The California Injury Attorney Blog has posted previously on boxed warnings issued by the United States Food and Drug Administration (FDA) for such drugs as Avandia. It is very important to learn about any warnings related to medications you are taking. These warnings are very important for both the public and healthcare professionals. This time we share important information about the drug Plavix.
Earlier this year, the FDA added a boxed warning to Plavix, which is used as an anti-blood clotting medication. Plavix has been the second-best selling drug in the world.
The drug is intended to reduce various risks, including heart attack, stroke and death in patients with heart disease. The drug is supposed to make platelets less likely to form blood clots.
In order for the drug to work, it has to be converted by the liver to its active form through the liver enzyme, CYP2C19. When this does not happen, the drug is not effective and researchers have been documenting the problem for some time.
In fact, the original warning label for this problem has been included since 2009. The additional warning added in March 2010, is intended to warn patients and healthcare professionals that for patients deemed “poor metabolizers,” the drug is not effective and those patients “may not receive the full benefits of the drug.”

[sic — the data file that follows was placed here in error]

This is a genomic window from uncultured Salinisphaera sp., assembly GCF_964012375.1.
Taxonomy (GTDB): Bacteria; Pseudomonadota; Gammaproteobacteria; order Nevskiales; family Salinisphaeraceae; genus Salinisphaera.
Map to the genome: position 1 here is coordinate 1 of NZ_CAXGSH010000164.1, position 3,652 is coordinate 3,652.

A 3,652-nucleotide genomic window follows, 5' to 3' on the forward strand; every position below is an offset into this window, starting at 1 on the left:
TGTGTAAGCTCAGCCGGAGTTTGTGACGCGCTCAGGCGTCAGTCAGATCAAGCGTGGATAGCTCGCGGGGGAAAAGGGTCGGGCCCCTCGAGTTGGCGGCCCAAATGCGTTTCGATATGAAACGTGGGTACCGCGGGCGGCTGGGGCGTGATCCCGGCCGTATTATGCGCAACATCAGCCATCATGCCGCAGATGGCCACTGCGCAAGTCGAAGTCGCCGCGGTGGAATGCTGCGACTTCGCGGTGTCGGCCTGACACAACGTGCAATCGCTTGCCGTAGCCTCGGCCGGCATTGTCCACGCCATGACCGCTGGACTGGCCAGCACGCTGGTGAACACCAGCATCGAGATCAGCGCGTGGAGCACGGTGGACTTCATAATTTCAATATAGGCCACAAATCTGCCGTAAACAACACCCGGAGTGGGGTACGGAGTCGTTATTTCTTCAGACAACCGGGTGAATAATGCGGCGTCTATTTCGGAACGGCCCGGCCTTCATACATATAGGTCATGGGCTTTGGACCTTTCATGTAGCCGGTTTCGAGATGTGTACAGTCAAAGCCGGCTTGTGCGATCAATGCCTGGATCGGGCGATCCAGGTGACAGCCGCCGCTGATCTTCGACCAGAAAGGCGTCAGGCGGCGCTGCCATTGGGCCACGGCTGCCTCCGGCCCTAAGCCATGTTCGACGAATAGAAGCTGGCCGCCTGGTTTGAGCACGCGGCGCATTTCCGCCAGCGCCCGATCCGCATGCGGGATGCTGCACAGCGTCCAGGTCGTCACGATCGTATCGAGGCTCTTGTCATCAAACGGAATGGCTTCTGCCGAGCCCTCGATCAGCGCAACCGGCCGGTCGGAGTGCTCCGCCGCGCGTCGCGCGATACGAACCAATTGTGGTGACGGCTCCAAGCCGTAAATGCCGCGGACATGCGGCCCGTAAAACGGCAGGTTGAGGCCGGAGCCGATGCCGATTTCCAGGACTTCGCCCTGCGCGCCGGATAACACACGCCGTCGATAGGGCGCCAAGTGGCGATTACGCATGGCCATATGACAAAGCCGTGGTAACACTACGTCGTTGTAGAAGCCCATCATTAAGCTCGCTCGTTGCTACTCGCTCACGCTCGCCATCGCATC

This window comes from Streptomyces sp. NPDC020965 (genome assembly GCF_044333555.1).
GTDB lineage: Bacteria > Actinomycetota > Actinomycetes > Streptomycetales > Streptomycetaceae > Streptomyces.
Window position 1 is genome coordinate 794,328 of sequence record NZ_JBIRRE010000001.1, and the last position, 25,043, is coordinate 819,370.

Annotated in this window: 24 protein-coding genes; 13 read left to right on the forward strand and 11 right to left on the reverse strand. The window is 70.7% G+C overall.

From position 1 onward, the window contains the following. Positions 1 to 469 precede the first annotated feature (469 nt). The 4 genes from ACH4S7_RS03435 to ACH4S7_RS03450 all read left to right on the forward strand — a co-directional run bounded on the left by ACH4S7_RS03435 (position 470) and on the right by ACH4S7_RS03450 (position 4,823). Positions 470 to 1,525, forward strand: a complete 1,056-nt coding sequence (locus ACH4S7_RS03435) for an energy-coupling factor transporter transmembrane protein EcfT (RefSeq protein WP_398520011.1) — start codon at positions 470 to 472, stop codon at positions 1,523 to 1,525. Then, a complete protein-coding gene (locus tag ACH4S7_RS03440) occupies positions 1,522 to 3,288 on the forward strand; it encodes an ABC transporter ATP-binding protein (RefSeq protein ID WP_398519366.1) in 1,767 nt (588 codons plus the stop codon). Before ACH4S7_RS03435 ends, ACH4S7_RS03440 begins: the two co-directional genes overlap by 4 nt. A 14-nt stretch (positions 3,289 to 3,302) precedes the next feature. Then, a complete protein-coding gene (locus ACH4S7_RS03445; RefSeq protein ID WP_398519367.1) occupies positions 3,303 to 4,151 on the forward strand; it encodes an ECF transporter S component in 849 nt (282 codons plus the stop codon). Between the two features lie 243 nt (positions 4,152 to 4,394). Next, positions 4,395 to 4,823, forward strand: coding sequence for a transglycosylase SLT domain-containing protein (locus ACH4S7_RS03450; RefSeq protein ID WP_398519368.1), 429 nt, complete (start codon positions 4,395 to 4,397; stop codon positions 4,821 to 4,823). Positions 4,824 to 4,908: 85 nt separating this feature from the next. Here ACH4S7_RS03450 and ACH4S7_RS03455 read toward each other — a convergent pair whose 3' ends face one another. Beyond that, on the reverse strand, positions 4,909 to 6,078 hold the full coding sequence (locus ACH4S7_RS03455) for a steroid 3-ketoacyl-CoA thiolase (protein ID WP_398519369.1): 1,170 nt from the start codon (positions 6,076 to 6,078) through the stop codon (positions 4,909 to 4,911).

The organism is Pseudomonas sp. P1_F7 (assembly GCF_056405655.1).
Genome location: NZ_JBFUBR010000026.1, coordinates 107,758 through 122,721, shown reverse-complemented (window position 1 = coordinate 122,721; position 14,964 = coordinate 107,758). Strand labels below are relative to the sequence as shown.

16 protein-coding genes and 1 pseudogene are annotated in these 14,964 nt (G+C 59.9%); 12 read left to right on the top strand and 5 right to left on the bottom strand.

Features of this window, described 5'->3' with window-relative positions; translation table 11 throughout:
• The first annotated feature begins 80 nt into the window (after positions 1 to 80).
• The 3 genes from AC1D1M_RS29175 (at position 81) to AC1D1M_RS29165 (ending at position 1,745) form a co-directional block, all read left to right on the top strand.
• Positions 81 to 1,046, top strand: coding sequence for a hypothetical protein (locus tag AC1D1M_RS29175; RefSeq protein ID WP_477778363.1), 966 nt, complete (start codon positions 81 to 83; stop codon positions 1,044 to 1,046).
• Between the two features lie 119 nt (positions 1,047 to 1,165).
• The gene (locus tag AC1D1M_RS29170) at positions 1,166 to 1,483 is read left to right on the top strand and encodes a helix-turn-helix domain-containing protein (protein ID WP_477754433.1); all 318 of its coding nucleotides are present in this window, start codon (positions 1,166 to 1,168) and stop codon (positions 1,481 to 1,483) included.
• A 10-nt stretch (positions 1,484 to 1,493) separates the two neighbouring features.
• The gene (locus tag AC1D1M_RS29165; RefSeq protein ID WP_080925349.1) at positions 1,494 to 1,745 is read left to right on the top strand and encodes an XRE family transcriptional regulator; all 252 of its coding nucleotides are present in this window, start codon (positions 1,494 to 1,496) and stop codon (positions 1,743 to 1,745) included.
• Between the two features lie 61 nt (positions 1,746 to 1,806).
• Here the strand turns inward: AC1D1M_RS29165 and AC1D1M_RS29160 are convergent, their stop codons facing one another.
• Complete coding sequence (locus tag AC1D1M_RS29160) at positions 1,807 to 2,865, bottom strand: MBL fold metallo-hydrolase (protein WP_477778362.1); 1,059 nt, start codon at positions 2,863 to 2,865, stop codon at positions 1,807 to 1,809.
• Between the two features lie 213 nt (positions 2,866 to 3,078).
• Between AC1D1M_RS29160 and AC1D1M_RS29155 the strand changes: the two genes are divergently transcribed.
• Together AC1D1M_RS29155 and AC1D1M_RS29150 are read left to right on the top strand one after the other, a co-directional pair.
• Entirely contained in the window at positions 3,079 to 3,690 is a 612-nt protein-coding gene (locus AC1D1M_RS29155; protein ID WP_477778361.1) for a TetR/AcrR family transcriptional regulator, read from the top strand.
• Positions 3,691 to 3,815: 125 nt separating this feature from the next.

The FDA’s boxed label warning includes information about the fact that the drug is not as effective in patients considered poor metabolizers. It also notes genetic testing that can be done to identify whether a patient has the requisite CYP2C19 function. And suggests alternative medications for those patients that fall into these categories.
Although patients have been advised not to stop taking Plavix unless they are told to do so by a healthcare provider, there are more proactive things that patients can do. Patients should ask about the possibility of taking a genetic test that will identify whether the drug will be effective.
Related Web Resources
For more information on the issues with Plavix, visit the Reuters update for the black boxed warning.
Hersh & Hersh
If you have questions or concerns about the use of Plavix, or if you have been taking the medication and have suffered a cardiac event while taking it, we are here to help. Contact the lawyers at San Francisco, California’s Hersh & Hersh for a free consultation and for more information. We represent clients across the nation.